Smoking prompts tooth decay, oral cancer
July 24, 2008
Most people know that smoking can cause heart disease, stroke, lung cancer or other respiratory diseases. But many don't know that smoking causes tooth decay and gum disease.
Drinking beverages like sports drinks or soda and eating sugary, starchy foods are not the only culprits. Smoking affects the whole mouth-teeth and gums. Besides decay, it can lead to oral cancer.
Smoking contributes to tooth decay and gum loss. It compromises the flow, amount and function of saliva in the mouth. Saliva is important for cleaning the lining of the mouth and teeth. The flow of saliva helps to counteract mouth acids that cause decay and protects the teeth from wearing away. The calcium in saliva helps to prevent tooth decay. The calcium remineralizes (hardens) the surfaces of the teeth.
Studies show that smokers tend to have more tooth decay than nonsmokers. Some studies show that children who are raised in households where one or both adults smoke are more likely to develop tooth decay because of mouth, breathing and respiratory infections.
Smoking can cause gum disease, which leads to tooth loss. Smoking reduces blood flow to the gums and cuts the supply of vital nutrients. It can also reduce the vitamin C levels needed to maintain healthy gums. It causes receding gums. The gums wear away; the teeth become loose and fall out. The tooth roots are exposed, which also increases the risk of tooth decay. These two factors-reduced blood flow and vitamin C levels-make attempts to treat gum disease in smokers less likely to succeed.
Smoking also raises the mouth's temperature, damaging and killing important cells and tissues in the mouth. The combination of high mouth temperature and cancer-causing compounds found in cigarettes (and cigars) can cause oral cancer, cancer of the mouth.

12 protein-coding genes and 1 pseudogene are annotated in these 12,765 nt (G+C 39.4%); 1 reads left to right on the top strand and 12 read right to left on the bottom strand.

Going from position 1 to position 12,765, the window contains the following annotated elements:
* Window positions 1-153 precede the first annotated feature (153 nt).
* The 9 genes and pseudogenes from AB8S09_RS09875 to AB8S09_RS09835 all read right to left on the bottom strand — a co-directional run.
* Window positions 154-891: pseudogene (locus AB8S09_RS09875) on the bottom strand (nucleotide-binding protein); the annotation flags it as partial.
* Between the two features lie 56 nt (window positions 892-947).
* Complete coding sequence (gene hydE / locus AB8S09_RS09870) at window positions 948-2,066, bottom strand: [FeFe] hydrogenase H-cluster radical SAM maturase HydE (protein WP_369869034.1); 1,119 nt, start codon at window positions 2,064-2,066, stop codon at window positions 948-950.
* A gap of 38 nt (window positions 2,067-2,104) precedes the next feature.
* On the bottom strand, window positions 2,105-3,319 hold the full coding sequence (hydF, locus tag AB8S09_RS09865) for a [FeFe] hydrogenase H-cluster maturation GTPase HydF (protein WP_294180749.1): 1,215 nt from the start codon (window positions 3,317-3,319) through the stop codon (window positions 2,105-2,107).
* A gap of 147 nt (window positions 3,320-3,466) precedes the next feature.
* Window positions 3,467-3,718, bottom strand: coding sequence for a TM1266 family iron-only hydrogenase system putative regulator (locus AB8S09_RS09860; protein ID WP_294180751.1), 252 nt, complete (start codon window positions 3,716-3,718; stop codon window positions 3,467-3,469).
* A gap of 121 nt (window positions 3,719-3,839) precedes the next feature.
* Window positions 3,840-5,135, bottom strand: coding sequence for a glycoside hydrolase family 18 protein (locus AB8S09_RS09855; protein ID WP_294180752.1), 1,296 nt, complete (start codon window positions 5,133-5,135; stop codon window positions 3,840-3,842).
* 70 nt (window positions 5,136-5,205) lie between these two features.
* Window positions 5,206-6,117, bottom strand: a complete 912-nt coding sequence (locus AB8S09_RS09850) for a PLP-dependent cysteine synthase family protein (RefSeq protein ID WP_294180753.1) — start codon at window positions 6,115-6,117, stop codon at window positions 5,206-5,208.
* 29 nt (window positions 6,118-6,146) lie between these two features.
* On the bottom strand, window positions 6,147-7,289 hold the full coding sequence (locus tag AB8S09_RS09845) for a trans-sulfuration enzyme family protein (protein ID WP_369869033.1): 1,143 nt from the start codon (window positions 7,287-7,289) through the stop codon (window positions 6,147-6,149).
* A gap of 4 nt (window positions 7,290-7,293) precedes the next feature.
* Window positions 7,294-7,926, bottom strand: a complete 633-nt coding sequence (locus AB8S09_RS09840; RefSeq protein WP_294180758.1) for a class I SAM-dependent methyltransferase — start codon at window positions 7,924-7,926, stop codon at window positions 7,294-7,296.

Smokers are two to 18 times more likely to develop oral cancer than nonsmokers. It depends on how heavily they smoke. Oral cancer strikes more Americans annually than some better-known cancers such as brain, thyroid, stomach, cervical and ovarian cancer. From 1997 to 2006, there were 110 cases of oral cancer among Department of Defense service members ages 20 to 24. For DoD service members over 40, oral cancer ranged from 116 to 122 cases per year.
The overall survival rate for oral cancer is low-nearly half of all oral cancer patients die within five years. More than half of all oral cancer cases are not detected until they reach an advanced stage. Early warning signs of oral cancer include:
A swelling, lump or growth in the mouth that does not heal.
White or red patches inside the mouth that don't go away.
Loose teeth for no apparent reason.
Pain when swallowing.
Persistent sore throat.
Difficulty swallowing or in opening your mouth.
A nagging cough or persistent hoarseness.
Unusual bleeding in your nose or mouth.
Numbness or tingling in your lips or tongue.
Getting an oral cancer examination at your annual dental visit is a way to screen for the risk of oral cancer.
As a Soldier, it is very important to maintain good oral hygiene in the field to prevent tooth decay and gum disease. A Soldier's risk of tooth decay increases in the field. Rations have a high amount of starch and sugar which bacteria use to produce acids that cause tooth decay.
A person's best defense against tooth decay and oral cancer is to stop smoking. Practice good hygiene by flossing and brushing daily. Perform an oral cancer self-exam every month if you are at risk for oral cancer.
For more information on preventing tooth decay and improving oral health, visit these Web sites:
CHPPM Oral Fitness Program, http://chppmwww.apgea.army.mil/dhpw/OralFitnessMain.aspx
The American Dental Association, www.ada.org
The American Cancer Society, http://www.cancer.org/